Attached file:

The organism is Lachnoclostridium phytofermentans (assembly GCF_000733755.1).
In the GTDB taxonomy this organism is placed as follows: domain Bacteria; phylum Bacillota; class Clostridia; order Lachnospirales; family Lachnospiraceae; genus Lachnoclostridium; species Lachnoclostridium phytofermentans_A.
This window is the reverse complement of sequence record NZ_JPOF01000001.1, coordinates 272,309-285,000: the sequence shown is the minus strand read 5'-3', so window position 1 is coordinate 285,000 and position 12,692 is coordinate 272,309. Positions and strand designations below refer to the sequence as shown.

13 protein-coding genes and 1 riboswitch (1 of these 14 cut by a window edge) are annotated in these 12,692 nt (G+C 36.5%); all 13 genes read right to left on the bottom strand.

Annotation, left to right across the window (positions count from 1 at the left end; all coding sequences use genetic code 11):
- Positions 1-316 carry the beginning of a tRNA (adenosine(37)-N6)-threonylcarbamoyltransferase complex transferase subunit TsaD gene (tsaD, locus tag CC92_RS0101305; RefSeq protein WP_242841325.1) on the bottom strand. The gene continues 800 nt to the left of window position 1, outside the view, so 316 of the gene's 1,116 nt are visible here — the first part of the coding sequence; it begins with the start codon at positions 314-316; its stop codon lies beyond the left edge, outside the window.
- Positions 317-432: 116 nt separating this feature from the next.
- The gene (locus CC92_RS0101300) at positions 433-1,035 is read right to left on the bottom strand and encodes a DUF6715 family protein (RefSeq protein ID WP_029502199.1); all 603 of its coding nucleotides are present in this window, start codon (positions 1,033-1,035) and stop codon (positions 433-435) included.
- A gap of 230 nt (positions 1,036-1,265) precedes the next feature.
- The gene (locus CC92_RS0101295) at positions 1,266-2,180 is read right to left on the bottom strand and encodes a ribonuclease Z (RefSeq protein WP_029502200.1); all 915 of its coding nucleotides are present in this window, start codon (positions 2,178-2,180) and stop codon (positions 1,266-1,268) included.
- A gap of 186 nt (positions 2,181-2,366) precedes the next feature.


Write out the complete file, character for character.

The organism is Lachnoclostridium phytofermentans (assembly GCF_000733755.1).
In the GTDB taxonomy this organism is placed as follows: domain Bacteria; phylum Bacillota; class Clostridia; order Lachnospirales; family Lachnospiraceae; genus Lachnoclostridium; species Lachnoclostridium phytofermentans_A.
This window is the reverse complement of sequence record NZ_JPOF01000001.1, coordinates 272,309-285,000: the sequence shown is the minus strand read 5'-3', so window position 1 is coordinate 285,000 and position 12,692 is coordinate 272,309. Positions and strand designations below refer to the sequence as shown.

13 protein-coding genes and 1 riboswitch (1 of these 14 cut by a window edge) are annotated in these 12,692 nt (G+C 36.5%); all 13 genes read right to left on the bottom strand.

Annotation, left to right across the window (positions count from 1 at the left end; all coding sequences use genetic code 11):
- Positions 1-316 carry the beginning of a tRNA (adenosine(37)-N6)-threonylcarbamoyltransferase complex transferase subunit TsaD gene (tsaD, locus tag CC92_RS0101305; RefSeq protein WP_242841325.1) on the bottom strand. The gene continues 800 nt to the left of window position 1, outside the view, so 316 of the gene's 1,116 nt are visible here — the first part of the coding sequence; it begins with the start codon at positions 314-316; its stop codon lies beyond the left edge, outside the window.
- Positions 317-432: 116 nt separating this feature from the next.
- The gene (locus CC92_RS0101300) at positions 433-1,035 is read right to left on the bottom strand and encodes a DUF6715 family protein (RefSeq protein ID WP_029502199.1); all 603 of its coding nucleotides are present in this window, start codon (positions 1,033-1,035) and stop codon (positions 433-435) included.
- A gap of 230 nt (positions 1,036-1,265) precedes the next feature.
- The gene (locus CC92_RS0101295) at positions 1,266-2,180 is read right to left on the bottom strand and encodes a ribonuclease Z (RefSeq protein WP_029502200.1); all 915 of its coding nucleotides are present in this window, start codon (positions 2,178-2,180) and stop codon (positions 1,266-1,268) included.
- A gap of 186 nt (positions 2,181-2,366) precedes the next feature.